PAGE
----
My useful task for the day was spending an hour doing music homework. In this instance it was listening with headphones (earbuds) to a recording of John Rutter's Magnificat which our church choir and orchestra is performing in early December. I'm concert mistress of the orchestra, aka 1st chair 1st violin, and I figure I need to know the work really well before we head to dress rehearsals with the hired guest musicians. So I listened tonight, tried to figure out all the changing time signatures and made notes about things to ask the conductor. I pencilled in bowings, marked some cues in and made sure rests are marked at page turns.

I had never heard of John Rutter until I started playing church music, and he is now one of my favorite composers. He is a modern, living composer whose music has the dissonance and changing meters of modern music yet is very melodic and deeply moving. And it is fun to play! Not quite the marathon of notes that is the Messiah and Vivaldi's Gloria, but with all the changes of time signatures it keeps us musicians busy and focused!

Monday, November 2, 2009

52 Books in 52 Weeks update

I haven't written about books since school started back up, but I'm still plugging away at the 52 Books in 52 Weeks challenge, and am currently on book #49. woohoo!!

When I look at my list I want to categorize the titles into tidy groups by genre, because I'm somewhat smugly satisfied by all the different kinds of books I've read. Then I see the 10 or more Janet Evanovich books and think that I cheated in this challenge by devouring those books like a guilty pleasure snack. But balance is the key, and I definitely have balanced the fluff with some good stuff.

These aren't exactly formal genres, but the categories I see in glancing through the list.

Janet Evanovich's books, all except #s 2 and 3 and the newest title.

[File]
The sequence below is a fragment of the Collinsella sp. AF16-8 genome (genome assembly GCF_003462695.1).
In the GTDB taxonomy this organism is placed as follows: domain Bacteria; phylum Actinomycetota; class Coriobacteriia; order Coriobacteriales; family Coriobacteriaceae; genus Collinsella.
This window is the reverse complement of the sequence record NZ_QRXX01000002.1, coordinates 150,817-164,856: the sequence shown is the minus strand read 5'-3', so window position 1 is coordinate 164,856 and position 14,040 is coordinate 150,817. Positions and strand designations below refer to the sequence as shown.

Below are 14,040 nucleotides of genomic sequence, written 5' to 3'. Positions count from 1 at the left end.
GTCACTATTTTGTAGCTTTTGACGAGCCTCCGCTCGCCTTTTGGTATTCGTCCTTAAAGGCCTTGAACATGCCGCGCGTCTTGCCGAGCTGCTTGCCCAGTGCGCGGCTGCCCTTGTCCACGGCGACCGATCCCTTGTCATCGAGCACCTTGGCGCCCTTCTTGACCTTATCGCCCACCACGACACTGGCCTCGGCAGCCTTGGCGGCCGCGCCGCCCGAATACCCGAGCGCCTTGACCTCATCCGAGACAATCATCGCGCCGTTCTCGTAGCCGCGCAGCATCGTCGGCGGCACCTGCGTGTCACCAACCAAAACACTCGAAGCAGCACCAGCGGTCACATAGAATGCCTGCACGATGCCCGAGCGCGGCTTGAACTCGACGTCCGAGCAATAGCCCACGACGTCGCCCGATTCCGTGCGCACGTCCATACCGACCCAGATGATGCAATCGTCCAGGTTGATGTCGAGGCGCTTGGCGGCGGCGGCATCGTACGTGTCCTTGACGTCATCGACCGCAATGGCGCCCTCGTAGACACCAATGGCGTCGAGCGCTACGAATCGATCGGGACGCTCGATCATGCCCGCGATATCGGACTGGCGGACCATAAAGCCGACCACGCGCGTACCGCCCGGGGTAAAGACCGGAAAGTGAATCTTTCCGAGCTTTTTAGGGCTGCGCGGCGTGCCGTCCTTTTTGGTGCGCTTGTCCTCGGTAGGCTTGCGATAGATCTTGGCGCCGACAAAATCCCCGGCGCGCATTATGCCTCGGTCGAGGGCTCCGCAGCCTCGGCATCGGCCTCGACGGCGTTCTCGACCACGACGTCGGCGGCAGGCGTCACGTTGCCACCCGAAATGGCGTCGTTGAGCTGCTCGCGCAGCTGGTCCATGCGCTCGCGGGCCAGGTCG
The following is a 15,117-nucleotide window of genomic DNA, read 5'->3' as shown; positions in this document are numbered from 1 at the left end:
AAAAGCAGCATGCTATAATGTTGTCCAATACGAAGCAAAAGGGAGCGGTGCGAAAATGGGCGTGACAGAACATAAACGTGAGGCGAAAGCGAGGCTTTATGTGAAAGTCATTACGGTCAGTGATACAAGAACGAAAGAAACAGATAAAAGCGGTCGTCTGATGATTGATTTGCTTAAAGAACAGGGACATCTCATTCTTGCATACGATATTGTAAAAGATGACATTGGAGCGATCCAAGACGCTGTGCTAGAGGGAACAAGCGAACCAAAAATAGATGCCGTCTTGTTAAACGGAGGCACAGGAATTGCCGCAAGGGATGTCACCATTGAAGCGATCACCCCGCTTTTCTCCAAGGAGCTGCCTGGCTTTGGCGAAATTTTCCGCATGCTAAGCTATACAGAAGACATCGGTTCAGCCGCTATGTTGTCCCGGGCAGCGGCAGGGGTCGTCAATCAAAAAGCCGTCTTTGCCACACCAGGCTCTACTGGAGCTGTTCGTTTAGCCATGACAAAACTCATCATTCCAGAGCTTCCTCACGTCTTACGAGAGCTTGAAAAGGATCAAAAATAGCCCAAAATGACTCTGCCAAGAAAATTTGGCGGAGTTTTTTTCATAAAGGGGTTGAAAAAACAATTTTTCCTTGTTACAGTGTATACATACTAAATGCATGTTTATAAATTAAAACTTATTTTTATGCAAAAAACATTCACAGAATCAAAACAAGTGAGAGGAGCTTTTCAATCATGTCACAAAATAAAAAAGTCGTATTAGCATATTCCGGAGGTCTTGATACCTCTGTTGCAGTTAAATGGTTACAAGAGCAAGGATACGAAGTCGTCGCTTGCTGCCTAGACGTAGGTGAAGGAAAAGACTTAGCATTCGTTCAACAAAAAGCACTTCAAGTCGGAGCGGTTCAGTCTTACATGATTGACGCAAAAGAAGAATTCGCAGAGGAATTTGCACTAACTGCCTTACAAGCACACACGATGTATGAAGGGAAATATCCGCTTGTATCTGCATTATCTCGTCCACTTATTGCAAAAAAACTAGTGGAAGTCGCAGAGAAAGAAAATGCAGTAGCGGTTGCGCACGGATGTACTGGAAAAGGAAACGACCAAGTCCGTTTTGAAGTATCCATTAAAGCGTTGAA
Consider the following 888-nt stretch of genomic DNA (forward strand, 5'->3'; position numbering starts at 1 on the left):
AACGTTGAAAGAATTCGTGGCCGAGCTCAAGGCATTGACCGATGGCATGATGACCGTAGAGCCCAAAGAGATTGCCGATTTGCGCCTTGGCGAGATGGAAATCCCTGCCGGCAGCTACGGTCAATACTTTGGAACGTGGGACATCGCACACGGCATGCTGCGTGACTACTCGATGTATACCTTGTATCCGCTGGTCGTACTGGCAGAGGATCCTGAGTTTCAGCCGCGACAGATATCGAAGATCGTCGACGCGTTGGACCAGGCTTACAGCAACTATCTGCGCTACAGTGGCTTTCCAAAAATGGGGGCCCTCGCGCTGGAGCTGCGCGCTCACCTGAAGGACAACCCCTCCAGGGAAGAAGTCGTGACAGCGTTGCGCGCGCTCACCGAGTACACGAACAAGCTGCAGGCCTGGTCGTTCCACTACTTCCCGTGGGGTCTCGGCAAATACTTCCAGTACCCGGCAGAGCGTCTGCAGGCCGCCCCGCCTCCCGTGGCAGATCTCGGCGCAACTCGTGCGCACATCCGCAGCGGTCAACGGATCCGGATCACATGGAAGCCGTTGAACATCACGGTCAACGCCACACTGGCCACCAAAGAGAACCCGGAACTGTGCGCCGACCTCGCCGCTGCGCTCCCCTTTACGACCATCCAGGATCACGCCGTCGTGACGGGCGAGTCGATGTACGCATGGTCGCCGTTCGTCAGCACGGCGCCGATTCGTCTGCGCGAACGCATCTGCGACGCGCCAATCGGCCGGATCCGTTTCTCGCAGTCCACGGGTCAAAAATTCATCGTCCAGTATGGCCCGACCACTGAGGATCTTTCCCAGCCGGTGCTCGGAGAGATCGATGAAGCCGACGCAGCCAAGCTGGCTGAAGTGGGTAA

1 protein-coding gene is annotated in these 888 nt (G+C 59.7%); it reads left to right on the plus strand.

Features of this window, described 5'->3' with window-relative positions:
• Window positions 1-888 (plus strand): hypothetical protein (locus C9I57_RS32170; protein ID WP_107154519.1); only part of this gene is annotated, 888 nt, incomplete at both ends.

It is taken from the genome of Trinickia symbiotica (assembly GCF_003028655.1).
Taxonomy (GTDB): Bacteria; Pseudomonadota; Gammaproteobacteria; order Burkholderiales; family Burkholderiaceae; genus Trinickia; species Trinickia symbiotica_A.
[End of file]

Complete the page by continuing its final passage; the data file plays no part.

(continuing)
Timeline by Crichton (my 14yo son and I both heartily disliked it)
State of the Union by Brad Thor (fluff for men that I started reading when bored at the beach)
Lost Symbol by Dan Brown. (never finished it after the bad guy died -- noetics, schmoetics)
Leopard Unleashed (a pure, guilty pleasure read which leads to the next category....)

Historical fiction -- some of which are also very fluffy
Vivaldi's Virgins (about the girl's orphanage where Vivaldi taught)
Jane and the Genius of the Place (a mystery with Jane Austen as the sleuth!)
Dreamers of the Day (Paris Peace accord after WWI)
Gurnsey Literary and Potatoe Peel Society (kind of, sort of historical fiction)
Physik Book of Deliverance Dane (also kind of, sort of...)
The Reader (read the book instead of seeing the movie -- seemed appropriate)

Science most of which I wouldn't have read except my 14yo son urged me to read them
The Pluto Files by Neil De Grasse Tyson
Death by Black Hole (same author as above)
A Short History of Nearly Everything by Bill Bryson

Northanger Abbey
The Iliad
Sir Gawain and the Green Knight
The Good Earth
Once and Future King (is that a classic?)

All My Edens by Pat Welch (a local gardening guru)
Maria Tallchief: America's Prima Ballerina
Home by Julie Andrews
The Thunderbolt Kid by Bill Bryson

The Man Who Loved China (about Joseph Needham)
In the Footsteps of Genghis Khan
Gengis Khan - a biography
The Lost City of Z (I liked it so much I'm assigning it to my son next spring)
The Right Stuff

Other good books, including some sci fi:
Dune (I had never read it!)
Dune Messiah (gave up on the Dune series after this one)
Harry Potter and the Half Blood Prince (had to re-read it before the movie came out)
Life of Pi (one of my favorite books of the year)
Garden Spells (maybe this is fluff)
Citizen of the Galaxy by Robert Heinlein

And finally
Non fiction
The Big Year (about fanatic birders)
To See Every Bird (part memoir, part biography of the author's dad, also about obsessed birders)
Catapult: Harry and I Build a Seige Weapon.

I'm surprised not to find a long list of mysteries as that is what I've mostly read in recent years, but they just didn't appeal to me for some reason.